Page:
domain being registered.

So, I think it's a joke; but a very well done one. Bravo someone!

-----== Posted via Deja News, The Leader in Internet Discussion ==-----
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Jason Compton

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Apr 3, 1998, 3:00:00 AM4/3/98
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Dennis....@transquest.com wrote:
:
: Actually, I assumed this is an April Fools joke of some kind. As was

: pointed out, it's strange that we've *never* heard of any of these people
: before. I can't run any of the TADS games (I get the message [An error has
: occurred within TADS: unable to open game for reading])

They run, that much I'm certain of. (My Amiga client complaint is just
that it could be more configurable from a visual standpoint, but they are
real demos.)

I had considered that it was a joke--like I said, the names of the games
certainly did make it seem that way--but then I played them and I'm not so
sure.

: OTOH, the Inform games do run, they do exhibit a variety of styles, (and the


: chessboard in Zugzwang is interesting.)

That really got my attention.

: OTOOH, the press release is a little too much; the QVC home shopping


: network? The annual Festival of Interactive Fiction in Piedmont, California?
: Signings in Europe?) Finally, InterNIC does not have a record of a "textfire"
: domain being registered.

They did say -first- annual, which is the sort of thing you say when
you're a zealous startup trying to get attention. I, too, balked at QVC.

And since they didn't claim the domain was active yet I'm not sure
checking the registration proves anything...

: So, I think it's a joke; but a very well done one. Bravo someone!

I haven't gotten any e-mail from perpetrators taunting me for falling for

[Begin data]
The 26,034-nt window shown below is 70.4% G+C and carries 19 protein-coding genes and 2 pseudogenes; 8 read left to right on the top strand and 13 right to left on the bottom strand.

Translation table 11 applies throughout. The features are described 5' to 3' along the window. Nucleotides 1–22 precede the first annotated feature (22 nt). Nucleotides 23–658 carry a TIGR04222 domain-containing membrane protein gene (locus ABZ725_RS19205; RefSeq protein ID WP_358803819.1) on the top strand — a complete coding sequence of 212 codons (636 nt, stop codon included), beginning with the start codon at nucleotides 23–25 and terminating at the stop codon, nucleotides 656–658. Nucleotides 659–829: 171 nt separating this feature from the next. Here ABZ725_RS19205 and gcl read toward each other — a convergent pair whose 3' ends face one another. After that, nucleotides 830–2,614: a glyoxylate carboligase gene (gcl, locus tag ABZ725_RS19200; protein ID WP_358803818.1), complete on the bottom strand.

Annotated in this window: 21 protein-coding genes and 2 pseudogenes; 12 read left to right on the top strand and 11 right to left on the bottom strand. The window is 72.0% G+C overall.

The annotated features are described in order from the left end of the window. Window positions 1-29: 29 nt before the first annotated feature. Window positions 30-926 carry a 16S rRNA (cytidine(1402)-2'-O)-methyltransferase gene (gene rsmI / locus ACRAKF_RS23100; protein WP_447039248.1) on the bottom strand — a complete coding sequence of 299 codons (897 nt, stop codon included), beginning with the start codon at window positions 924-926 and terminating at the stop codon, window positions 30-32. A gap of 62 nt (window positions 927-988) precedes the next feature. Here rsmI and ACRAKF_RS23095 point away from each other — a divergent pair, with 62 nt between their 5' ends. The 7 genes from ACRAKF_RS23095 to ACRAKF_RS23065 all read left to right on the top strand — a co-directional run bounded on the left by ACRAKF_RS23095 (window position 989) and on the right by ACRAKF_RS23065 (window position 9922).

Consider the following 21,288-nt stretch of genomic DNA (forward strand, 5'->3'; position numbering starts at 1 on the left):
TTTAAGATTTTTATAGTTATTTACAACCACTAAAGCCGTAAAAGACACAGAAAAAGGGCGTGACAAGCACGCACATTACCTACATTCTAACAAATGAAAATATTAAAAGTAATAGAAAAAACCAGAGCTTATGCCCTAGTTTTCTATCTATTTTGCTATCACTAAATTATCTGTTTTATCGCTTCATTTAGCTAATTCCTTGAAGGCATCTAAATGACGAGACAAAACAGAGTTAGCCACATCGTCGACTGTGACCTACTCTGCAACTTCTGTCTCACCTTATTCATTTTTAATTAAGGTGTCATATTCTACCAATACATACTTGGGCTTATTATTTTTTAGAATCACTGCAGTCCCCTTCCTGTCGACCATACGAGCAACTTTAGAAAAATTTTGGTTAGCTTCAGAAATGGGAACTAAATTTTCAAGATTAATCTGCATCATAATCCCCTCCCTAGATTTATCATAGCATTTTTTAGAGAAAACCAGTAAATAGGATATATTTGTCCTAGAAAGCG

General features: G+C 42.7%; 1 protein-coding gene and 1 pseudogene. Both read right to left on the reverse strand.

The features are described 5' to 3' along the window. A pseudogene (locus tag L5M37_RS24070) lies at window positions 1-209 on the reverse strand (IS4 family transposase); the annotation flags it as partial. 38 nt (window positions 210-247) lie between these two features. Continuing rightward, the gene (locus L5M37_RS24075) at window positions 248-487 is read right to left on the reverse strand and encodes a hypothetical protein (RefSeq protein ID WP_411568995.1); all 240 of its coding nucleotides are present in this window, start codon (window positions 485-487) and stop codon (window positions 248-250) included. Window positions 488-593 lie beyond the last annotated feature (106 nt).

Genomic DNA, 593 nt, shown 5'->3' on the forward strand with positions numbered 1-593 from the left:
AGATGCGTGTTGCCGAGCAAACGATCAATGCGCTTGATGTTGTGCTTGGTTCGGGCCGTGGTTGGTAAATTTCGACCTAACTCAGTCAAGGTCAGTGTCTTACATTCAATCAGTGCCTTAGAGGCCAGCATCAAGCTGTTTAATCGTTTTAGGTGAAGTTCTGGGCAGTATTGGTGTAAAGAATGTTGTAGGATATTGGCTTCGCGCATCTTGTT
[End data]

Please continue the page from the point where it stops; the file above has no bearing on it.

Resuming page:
it yet, but you may well be right. Like I say, I was swayed back because
it looks like way too much work went into it to be a joke for the benefit
of a handful of r.?.i-f readers. (And would you go so far as to claim to
be the niece of the author of Flowers for Algernon just to get a laugh?)

If it IS a joke, I think the congratulations are in order as much for
taking the time to write up 16 fake games as they are for coming up with
personalities for 10 fake people, and said perpetrator should try writing
games with NPCs in the future.

Dennis....@transquest.com

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Apr 4, 1998, 3:00:00 AM4/4/98
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In article <6g3rtq$mln$1...@flood.xnet.com>,

jcom...@typhoon.xnet.com (Jason Compton) wrote:
>
> Dennis....@transquest.com wrote:
> :
> : Actually, I assumed this is an April Fools joke of some kind. As was
> : pointed out, it's strange that we've *never* heard of any of these people
> : before. I can't run any of the TADS games (I get the message [An error
has
> : occurred within TADS: unable to open game for reading])
>
> They run, that much I'm certain of. (My Amiga client complaint is just
> that it could be more configurable from a visual standpoint, but they are
> real demos.)
>

Hmmm... I can't get them to work under WinTADS. Maybe my ftp gliched... But
it's strange that the Inform games were ok. Maybe I'll try downloading it
again.

> I had considered that it was a joke--like I said, the names of the games
> certainly did make it seem that way--but then I played them and I'm not so
> sure.
>

I agree there. I didn't expect anything to run and was surprised that they
did.

> : OTOH, the Inform games do run, they do exhibit a variety of styles, (and
the
> : chessboard in Zugzwang is interesting.)
>
> That really got my attention.
>
> : OTOOH, the press release is a little too much; the QVC home shopping
> : network? The annual Festival of Interactive Fiction in Piedmont,
California?
> : Signings in Europe?) Finally, InterNIC does not have a record of a
"textfire"
> : domain being registered.
>
> They did say -first- annual, which is the sort of thing you say when
> you're a zealous startup trying to get attention. I, too, balked at QVC.
>
> And since they didn't claim the domain was active yet I'm not sure
> checking the registration proves anything...
>

Points taken. And it *is* a good name.

> : So, I think it's a joke; but a very well done one. Bravo someone!
>
> I haven't gotten any e-mail from perpetrators taunting me for falling for
> it yet, but you may well be right. Like I say, I was swayed back because